Morning Edition

Weekdays 5:00AM-9:00AM
Renee Montagne, Steve Inskeep

Waking up is hard to do, but it’s easier with NPR’s Morning Edition.  Hosts Renee Montagne and Steve Inskeep bring the day’s stories and news to radio listeners on the go. Morning Edition provides news in context, airs thoughtful ideas and commentary, and reviews important new music, books, and events in the arts.  All with voices and sounds that invite listeners to experience the stories. The range of coverage includes reports on the Supreme Court from Nina Totenberg; education from Claudio Sanchez; health coverage from Joanne Silberner; and the latest on national security from Tom Gjelten. Steve and Renee interview newsmakers: from politicians, to academics, to filmmakers.  In-depth stories explore topics like “digital generations” about the effect of technology on the way we live; special series delve into the intersection of science and art, and find untold stories of the country’s Hidden Kitchens.  Morning Edition, it’s a world of ideas tailored to fit into your busy life.

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Ecstatic Voices
12:56 am
Thu November 7, 2013

Across America, Voices Rise To Reinvent India

Kanniks with the choir at St. Johns Unitarian Church in Cincinnati in 2004.
Courtesy of Kanniks Kannikeswaran

Originally published on Thu November 7, 2013 2:20 pm

When I visit Kanniks Kannikeswaran on a weekday evening, he is warming up his choir in the meeting room of a civic center in suburban Cincinnati.

"Breathe in the cosmic energy," he says to the choir. The response is a collective "Ommmmmm ..."

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U.S. Commutes: The Way We Get To Work
12:55 am
Thu November 7, 2013

To Get Around Town, Some Cities Take A Step Back In Time

Construction of the Atlanta streetcar line has hurt many businesses along the route, but there is hope that economic gains will increase once the line opens next spring.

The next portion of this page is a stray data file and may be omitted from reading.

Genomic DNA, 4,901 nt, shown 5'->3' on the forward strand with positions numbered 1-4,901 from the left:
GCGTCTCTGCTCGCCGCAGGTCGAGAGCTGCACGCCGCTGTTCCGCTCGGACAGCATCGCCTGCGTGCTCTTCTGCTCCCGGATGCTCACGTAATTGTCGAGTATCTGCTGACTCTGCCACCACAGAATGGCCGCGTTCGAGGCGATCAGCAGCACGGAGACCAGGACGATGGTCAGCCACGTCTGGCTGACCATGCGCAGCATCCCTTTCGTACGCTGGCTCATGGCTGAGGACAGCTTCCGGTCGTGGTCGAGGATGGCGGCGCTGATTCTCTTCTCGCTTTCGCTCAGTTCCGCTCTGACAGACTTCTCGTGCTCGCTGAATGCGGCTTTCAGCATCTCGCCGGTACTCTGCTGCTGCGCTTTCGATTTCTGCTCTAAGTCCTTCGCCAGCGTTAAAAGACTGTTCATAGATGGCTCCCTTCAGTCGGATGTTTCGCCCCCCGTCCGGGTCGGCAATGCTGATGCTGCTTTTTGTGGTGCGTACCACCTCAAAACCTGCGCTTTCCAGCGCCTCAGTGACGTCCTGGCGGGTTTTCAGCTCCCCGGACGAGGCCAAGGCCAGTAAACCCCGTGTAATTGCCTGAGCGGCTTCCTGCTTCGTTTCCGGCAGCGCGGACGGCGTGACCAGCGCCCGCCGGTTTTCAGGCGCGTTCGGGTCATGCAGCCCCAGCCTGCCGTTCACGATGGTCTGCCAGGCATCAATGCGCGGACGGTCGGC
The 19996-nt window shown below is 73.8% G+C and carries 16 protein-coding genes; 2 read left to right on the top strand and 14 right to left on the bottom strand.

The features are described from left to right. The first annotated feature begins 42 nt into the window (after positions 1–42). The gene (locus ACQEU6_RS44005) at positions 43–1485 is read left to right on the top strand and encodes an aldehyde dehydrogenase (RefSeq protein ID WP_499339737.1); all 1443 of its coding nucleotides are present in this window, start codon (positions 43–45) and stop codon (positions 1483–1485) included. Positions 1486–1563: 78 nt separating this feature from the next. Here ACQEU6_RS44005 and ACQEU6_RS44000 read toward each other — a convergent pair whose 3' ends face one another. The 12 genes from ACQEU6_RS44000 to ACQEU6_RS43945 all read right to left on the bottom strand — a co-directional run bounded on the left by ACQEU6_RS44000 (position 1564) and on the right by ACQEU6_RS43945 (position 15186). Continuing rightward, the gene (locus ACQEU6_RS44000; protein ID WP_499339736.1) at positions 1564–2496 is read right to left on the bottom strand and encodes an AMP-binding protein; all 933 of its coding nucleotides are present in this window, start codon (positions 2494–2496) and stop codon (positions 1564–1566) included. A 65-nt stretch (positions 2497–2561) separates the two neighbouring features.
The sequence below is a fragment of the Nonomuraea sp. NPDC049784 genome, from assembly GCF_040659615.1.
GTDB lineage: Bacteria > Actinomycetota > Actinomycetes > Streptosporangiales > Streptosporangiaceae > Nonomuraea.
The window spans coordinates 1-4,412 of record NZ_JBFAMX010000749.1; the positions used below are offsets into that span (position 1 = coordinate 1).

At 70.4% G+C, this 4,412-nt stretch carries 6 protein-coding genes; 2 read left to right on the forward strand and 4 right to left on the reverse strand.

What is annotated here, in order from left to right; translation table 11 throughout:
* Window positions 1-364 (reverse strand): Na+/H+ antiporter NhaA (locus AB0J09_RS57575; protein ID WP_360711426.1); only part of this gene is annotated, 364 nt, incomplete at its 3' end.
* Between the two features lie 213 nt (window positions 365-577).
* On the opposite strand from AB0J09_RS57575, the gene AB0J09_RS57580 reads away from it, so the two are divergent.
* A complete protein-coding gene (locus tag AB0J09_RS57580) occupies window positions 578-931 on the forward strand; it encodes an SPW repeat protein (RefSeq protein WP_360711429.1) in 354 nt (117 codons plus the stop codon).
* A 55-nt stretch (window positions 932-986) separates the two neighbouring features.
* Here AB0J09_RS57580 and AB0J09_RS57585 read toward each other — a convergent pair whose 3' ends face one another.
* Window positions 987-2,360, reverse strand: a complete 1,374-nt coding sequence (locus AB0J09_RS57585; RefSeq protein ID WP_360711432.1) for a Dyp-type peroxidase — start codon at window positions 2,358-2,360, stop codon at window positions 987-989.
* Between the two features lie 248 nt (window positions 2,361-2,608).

Kathy Lohr NPR

Originally published on Thu November 7, 2013 10:17 am

This story is part of a project on commuting in America.

Cities across the country are investing in old-fashioned streetcars to solve what's known as the "last mile" problem. The hope is that trolleys will make it easier for people to get to their final destination.

Atlanta is one of the latest, laying steel rails for a 2.6 mile line. The tracks will run downtown from Peachtree Street to the Martin Luther King Jr. historic district on the east side of the city. Some see this as a big step forward.

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Around the Nation
5:12 am
Wed November 6, 2013

Why Are Thousands Of Weddings Planned For Next Tuesday?

Originally published on Wed November 6, 2013 6:24 am

Transcript

RENEE MONTAGNE, HOST:

Good morning. I'm Renee Montagne. The new century has offered a bonanza of special dates for weddings. Like one Saturday in 2007, lucky 7/7/7, when 65,000 couples got married. The annual survey for David's Bridal estimates more than 3,000 couples will wed next Tuesday. Yes, it's a Tuesday but it's 11/12/13. Those who miss that sequential date have one last chance for a cool number next year - 12/13/14. It's MORNING EDITION. Transcript provided by NPR, Copyright NPR.

Television
5:08 am
Wed November 6, 2013

Norwegian Broadcaster Lures Viewers With 100 Hours Of Chess

Transcript

STEVE INSKEEP, HOST:

Good morning. I'm Steve Inskeep, with the Norwegian TV listings. Americans can kill their Sundays watching pro football, but Norway's broadcaster, NRK, plans to program 100 hours of chess. The airtime will focus on a young Norwegian player's quest to become world champion. It will also make a statement about television. The broadcaster says it's pioneering what it calls Slow TV. A previous effort at Slow TV featured 12 hours of non-stop knitting.

It's MORNING EDITION. Transcript provided by NPR, Copyright NPR.

NPR News Investigations
3:03 am
Wed November 6, 2013

Secret Persuasion: How Big Campaign Donors Stay Anonymous

A composite image shows part of the NPR/Center for Responsive Politics reporting team's whiteboard at NPR headquarters that was used to map out how Wellspring connects to other social welfare groups. (Click the enlarge button to see a full-size image.)
John W. Poole NPR

Originally published on Thu November 7, 2013 2:48 pm

Part two of our "Secret Persuasion" story reported with the Center for Responsive Politics. Read the first part here.

As tax-exempt organizations become a vehicle of choice for big political donors, one powerful appeal is the anonymity. Federal laws allow tax-exempt groups — unlike political committees — to withhold their donor lists from disclosure.

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